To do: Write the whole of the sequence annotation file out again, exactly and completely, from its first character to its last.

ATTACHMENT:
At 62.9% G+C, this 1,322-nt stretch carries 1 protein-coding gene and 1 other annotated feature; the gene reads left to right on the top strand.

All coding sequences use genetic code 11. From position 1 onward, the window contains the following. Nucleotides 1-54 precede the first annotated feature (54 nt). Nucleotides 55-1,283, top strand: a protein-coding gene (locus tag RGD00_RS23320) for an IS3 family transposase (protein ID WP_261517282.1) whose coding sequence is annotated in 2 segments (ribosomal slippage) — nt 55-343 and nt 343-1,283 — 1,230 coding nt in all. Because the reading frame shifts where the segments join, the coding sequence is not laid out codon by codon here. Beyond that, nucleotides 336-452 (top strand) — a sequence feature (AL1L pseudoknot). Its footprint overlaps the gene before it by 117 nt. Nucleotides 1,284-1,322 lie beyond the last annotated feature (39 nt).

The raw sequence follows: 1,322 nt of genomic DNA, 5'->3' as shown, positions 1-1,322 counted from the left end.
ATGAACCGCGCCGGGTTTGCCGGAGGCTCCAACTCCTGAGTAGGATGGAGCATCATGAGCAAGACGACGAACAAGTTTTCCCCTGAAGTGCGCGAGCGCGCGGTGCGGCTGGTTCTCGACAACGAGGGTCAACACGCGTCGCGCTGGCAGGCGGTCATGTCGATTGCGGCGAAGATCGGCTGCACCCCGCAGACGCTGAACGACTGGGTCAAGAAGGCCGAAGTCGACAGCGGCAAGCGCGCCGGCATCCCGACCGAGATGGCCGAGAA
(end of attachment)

At 62.9% G+C, this 1,322-nt stretch carries 1 protein-coding gene and 1 other annotated feature; the gene reads left to right on the top strand.

All coding sequences use genetic code 11. From position 1 onward, the window contains the following. Nucleotides 1-54 precede the first annotated feature (54 nt). Nucleotides 55-1,283, top strand: a protein-coding gene (locus tag RGD00_RS23320) for an IS3 family transposase (protein ID WP_261517282.1) whose coding sequence is annotated in 2 segments (ribosomal slippage) — nt 55-343 and nt 343-1,283 — 1,230 coding nt in all. Because the reading frame shifts where the segments join, the coding sequence is not laid out codon by codon here. Beyond that, nucleotides 336-452 (top strand) — a sequence feature (AL1L pseudoknot). Its footprint overlaps the gene before it by 117 nt. Nucleotides 1,284-1,322 lie beyond the last annotated feature (39 nt).

The raw sequence follows: 1,322 nt of genomic DNA, 5'->3' as shown, positions 1-1,322 counted from the left end.
ATGAACCGCGCCGGGTTTGCCGGAGGCTCCAACTCCTGAGTAGGATGGAGCATCATGAGCAAGACGACGAACAAGTTTTCCCCTGAAGTGCGCGAGCGCGCGGTGCGGCTGGTTCTCGACAACGAGGGTCAACACGCGTCGCGCTGGCAGGCGGTCATGTCGATTGCGGCGAAGATCGGCTGCACCCCGCAGACGCTGAACGACTGGGTCAAGAAGGCCGAAGTCGACAGCGGCAAGCGCGCCGGCATCCCGACCGAGATGGCCGAGAA